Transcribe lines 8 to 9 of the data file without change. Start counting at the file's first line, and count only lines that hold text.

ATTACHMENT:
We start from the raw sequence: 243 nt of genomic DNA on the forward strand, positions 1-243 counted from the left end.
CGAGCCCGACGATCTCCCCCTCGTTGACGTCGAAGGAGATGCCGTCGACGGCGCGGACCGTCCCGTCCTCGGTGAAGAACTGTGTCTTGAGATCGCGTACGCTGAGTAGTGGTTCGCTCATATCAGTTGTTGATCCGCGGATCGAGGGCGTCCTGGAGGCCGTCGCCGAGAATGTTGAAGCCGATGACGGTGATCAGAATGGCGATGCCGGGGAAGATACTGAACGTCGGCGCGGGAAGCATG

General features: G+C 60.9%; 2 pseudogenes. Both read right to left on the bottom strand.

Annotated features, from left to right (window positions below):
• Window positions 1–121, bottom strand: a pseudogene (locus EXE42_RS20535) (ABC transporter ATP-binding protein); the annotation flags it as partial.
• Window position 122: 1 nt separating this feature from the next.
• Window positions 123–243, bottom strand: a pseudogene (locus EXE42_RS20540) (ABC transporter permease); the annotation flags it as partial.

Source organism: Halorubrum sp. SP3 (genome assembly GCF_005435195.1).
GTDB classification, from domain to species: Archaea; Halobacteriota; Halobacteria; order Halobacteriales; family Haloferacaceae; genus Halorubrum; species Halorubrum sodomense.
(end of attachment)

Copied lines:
Source organism: Halorubrum sp. SP3 (genome assembly GCF_005435195.1).
GTDB classification, from domain to species: Archaea; Halobacteriota; Halobacteria; order Halobacteriales; family Haloferacaceae; genus Halorubrum; species Halorubrum sodomense.